Successive British prime ministers and US presidents had fairly functional and pragmatic relationships during the 1950s, 60s and 70s but in 1980 two leaders came together who saw the world in the same stark way.
US President Ronald Reagan was elected a year after Margaret Thatcher's landslide victory in the 1979 general election.
The pair were both right-wing ideologues who were opposed to state bureaucracy and trade union power, and prized free enterprise and the individual above social cohesion and workers' rights.
They also saw the Cold War as a simple battle between good and bad, with NATO being the good guys and the Warsaw Pact being the baddies. Reagan famously referred to the Soviet Union as an "evil empire".
The pair got on extremely well together — Reagan visited Britain three times and Thatcher was always afforded a warm welcome in the White House.
On her first visit she told Reagan: "Your problems will be our problems and when you look for friends we shall be there."
Thatcher called Reagan "the second most important man in my life" after her husband Denis and, although she was not well enough to attend his funeral in 2004, she gave a moving eulogy which was recorded and shown during the service.
Nancy Reagan was reportedly "heartbroken" that she was too frail to attend Thatcher's funeral in 2013.
During the 1990s Bill Clinton's natural bonhomie endeared him to successive prime ministers but the "special relationship" would not be tested against until 9 September 2001, when al-Qaeda extremists took over two planes and flew them into the Twin Towers in New York.
British Prime Minister Tony Blair immediately signed up for US President George W. Bush's plan to attack Osama Bin Laden in his lair in Afghanistan and oust his Taliban allies.
Blair became enormously popular in the United States and he may have let the adulation go to his head because in 2003 he went along with Bush's assertion that Saddam Hussein had weapons of mass destruction (WMDs) and was involved in a secret alliance with al-Qaeda.
It was one of the reasons given for the invasion of Iraq, which led to hundreds of thousands of civilian deaths and created an anarchic situation and open warfare between Sunnis and Shias.
Dubya made five visits to the UK, including a state visit in November 2003 when he was invited to Blair's constituency in Sedgefield, County Durham and enjoyed fish and chips and a pint of beer at Blair's local pub.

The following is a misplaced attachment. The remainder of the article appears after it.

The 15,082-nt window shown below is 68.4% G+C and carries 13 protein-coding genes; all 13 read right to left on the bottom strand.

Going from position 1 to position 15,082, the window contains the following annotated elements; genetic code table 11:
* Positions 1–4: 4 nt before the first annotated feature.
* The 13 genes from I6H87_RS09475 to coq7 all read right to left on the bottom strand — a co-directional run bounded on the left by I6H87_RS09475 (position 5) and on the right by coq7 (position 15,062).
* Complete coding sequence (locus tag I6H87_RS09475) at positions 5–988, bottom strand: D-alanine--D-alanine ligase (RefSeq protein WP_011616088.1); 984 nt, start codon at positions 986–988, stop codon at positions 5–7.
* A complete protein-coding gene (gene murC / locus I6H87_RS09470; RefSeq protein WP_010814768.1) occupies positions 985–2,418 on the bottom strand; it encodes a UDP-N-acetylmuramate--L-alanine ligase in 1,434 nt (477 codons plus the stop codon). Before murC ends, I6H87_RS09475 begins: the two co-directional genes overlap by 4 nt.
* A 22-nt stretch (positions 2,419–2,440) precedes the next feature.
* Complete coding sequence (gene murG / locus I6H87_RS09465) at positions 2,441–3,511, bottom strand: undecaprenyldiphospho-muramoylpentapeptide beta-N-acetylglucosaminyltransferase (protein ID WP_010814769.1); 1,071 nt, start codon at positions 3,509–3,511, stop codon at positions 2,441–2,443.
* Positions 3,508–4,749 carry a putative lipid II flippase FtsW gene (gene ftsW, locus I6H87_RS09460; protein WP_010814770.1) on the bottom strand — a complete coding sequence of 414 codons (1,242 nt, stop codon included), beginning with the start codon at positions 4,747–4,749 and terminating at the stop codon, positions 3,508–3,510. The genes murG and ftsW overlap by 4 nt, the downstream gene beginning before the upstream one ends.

Recalling the visit last year in her local paper, the Northern Echo, Jemma Grieves, the 26-year-old daughter of Blair's next-door neighbour in Sedgefield, said: "Mr Bush was really nice, I said to Cherie my legs were shaking, which was blatantly obvious, so Mr Bush put his arms around me and tightened his squeeze to warm me up."
The rockiest relationship between a US President and a UK Prime Minister was probably during Anthony Eden's brief but eventful tenure in 10 Downing Street when he enraged Dwight D. Eisenhower by attacking Egypt after making a secret pact with France and Israel during the Suez crisis.
Eden told Eisenhower: "All my life, I've been a man of peace, working for peace, striving for peace, negotiating for peace. I've been a League of Nations man and a United Nations man and I'm still the same man with the same convictions, the same devotion to peace. I couldn't be other even if I wished. But I'm utterly convinced that the action we have taken is right."
But the British Empire was crumbling, Eisenhower feared a wider war and used American economic and political power to force Eden to back down.
The pair never actually met face to face while in office but Eisenhower patched things up with Britain in 1957 when he met Eden's successor, Harold Macmillan in Bermuda.
Hugh Grant/Billy Bob Thornton
While the face-off between Eisenhower and Eden ended in Britain being humiliated, it was a very different matter on the big screen during the movie Love Actually.
Hugh Grant played the British Prime Minister, and Billy Bob Thornton was the abrasive visiting US President.
After Thornton behaves badly towards the PM's secretary, Natalie (played by Martine McCutcheon), Grant makes a stirring speech about the "special relationship".
In the speech, which was written by scriptwriter Richard Curtis, he says: "I love that word relationship. Covers all manners of sins, doesn't it? I fear that this has become a bad relationship. A relationship based on the President taking exactly what he wants, and casually ignoring all those things that really matter to Britain.
He goes on: "We may be a small country, but we're a great one too. Country of Shakespeare, Churchill, The Beatles, Sean Connery, Harry Potter, David Beckham's right foot, David Beckham's left foot. A friend who bullies us is no longer a friend. And since bullies only respond to strength, from now onward I will be prepared to be much stronger. And the President should be prepared for that."
It's a great speech, but not one British Prime Minister has ever dared to echo in real life.